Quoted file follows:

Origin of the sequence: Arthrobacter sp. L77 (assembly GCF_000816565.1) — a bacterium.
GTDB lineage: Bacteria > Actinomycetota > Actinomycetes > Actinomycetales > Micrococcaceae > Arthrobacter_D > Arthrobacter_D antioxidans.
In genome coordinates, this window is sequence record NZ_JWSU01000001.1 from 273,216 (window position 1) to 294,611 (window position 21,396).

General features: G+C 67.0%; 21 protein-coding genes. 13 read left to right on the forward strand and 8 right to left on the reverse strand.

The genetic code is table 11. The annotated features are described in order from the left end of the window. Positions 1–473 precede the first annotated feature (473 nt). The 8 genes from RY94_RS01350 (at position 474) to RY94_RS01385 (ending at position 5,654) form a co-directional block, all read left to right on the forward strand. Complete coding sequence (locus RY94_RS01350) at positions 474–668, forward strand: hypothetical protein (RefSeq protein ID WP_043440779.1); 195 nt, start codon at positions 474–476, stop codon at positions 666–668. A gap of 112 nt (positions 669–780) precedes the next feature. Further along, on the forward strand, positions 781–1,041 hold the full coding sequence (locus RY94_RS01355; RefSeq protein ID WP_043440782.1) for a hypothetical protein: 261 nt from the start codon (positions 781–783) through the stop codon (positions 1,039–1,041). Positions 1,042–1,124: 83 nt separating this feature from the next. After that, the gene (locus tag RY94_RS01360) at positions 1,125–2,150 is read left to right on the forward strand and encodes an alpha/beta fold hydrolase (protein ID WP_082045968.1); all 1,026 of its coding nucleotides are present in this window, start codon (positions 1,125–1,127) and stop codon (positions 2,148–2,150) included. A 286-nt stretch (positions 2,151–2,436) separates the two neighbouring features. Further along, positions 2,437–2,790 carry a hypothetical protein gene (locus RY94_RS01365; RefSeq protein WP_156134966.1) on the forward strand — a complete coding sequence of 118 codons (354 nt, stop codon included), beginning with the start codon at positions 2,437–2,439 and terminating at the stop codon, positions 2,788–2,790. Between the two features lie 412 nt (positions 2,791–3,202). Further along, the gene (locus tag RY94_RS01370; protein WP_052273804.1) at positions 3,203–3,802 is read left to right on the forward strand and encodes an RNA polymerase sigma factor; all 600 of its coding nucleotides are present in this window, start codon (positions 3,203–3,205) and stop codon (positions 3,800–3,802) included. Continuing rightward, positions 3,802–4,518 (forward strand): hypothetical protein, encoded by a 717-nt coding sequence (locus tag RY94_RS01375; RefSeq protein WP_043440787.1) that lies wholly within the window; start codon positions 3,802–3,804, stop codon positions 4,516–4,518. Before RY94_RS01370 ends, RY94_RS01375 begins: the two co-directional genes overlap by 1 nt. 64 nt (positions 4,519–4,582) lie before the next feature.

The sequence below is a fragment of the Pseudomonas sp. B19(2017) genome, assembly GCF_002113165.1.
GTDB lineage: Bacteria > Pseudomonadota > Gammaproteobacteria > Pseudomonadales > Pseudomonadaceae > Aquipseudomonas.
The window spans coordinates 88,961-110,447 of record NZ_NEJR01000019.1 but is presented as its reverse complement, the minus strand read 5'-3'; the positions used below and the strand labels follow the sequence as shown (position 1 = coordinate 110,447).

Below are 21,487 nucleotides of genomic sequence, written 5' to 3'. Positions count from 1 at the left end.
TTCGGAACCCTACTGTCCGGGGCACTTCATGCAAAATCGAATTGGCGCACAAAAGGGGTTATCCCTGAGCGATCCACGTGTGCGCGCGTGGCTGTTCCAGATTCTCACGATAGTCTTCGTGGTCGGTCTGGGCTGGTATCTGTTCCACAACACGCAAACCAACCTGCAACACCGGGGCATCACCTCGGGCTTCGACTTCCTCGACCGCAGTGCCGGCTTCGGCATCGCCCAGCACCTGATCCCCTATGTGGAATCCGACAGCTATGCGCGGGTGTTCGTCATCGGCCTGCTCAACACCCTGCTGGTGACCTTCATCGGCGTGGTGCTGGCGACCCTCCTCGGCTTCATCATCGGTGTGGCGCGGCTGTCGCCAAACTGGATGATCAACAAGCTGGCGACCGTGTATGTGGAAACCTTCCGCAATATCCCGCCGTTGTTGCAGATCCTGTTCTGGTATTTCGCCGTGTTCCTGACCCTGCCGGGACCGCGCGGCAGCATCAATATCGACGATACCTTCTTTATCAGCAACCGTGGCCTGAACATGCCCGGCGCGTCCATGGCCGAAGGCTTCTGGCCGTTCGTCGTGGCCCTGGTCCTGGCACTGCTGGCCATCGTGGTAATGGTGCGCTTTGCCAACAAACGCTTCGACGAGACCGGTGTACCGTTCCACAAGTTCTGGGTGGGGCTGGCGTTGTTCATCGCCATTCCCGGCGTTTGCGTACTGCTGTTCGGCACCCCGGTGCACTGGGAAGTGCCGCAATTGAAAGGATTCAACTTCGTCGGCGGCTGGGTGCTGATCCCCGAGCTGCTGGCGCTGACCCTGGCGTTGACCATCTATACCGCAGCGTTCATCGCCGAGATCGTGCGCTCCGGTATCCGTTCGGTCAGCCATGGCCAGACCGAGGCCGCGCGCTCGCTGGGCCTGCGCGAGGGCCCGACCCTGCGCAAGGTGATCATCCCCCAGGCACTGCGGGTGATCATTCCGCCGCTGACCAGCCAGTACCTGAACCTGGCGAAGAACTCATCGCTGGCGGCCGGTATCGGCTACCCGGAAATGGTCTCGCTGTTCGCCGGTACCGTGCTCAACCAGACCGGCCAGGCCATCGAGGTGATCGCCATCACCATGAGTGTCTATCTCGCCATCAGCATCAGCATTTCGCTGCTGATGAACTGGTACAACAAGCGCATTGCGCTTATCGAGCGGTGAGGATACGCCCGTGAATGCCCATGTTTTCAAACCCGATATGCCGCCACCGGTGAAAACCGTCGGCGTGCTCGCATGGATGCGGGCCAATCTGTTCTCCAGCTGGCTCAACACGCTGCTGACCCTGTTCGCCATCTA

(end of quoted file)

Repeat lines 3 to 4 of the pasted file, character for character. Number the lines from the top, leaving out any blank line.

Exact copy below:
In genome coordinates, this window is sequence record NZ_JWSU01000001.1 from 273,216 (window position 1) to 294,611 (window position 21,396).

General features: G+C 67.0%; 21 protein-coding genes. 13 read left to right on the forward strand and 8 right to left on the reverse strand.